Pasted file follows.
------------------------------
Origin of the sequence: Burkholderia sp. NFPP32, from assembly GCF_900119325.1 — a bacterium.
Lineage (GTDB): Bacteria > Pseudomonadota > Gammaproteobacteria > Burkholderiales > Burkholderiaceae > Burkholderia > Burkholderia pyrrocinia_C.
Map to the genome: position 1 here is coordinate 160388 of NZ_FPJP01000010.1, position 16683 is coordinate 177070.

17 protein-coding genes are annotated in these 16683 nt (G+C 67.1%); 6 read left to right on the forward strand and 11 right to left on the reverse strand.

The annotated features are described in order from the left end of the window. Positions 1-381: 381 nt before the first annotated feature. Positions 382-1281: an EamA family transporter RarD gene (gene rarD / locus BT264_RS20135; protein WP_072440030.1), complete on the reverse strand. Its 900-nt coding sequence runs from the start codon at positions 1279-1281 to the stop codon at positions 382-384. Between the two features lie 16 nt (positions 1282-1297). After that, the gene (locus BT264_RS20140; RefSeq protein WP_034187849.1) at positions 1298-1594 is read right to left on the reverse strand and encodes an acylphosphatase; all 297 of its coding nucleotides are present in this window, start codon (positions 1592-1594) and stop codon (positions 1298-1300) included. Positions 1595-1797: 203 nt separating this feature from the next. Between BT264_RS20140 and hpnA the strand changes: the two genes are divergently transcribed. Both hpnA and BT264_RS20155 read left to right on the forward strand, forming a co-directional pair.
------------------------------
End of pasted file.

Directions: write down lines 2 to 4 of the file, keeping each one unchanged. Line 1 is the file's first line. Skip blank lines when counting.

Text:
Lineage (GTDB): Bacteria > Pseudomonadota > Gammaproteobacteria > Burkholderiales > Burkholderiaceae > Burkholderia > Burkholderia pyrrocinia_C.
Map to the genome: position 1 here is coordinate 160388 of NZ_FPJP01000010.1, position 16683 is coordinate 177070.

17 protein-coding genes are annotated in these 16683 nt (G+C 67.1%); 6 read left to right on the forward strand and 11 right to left on the reverse strand.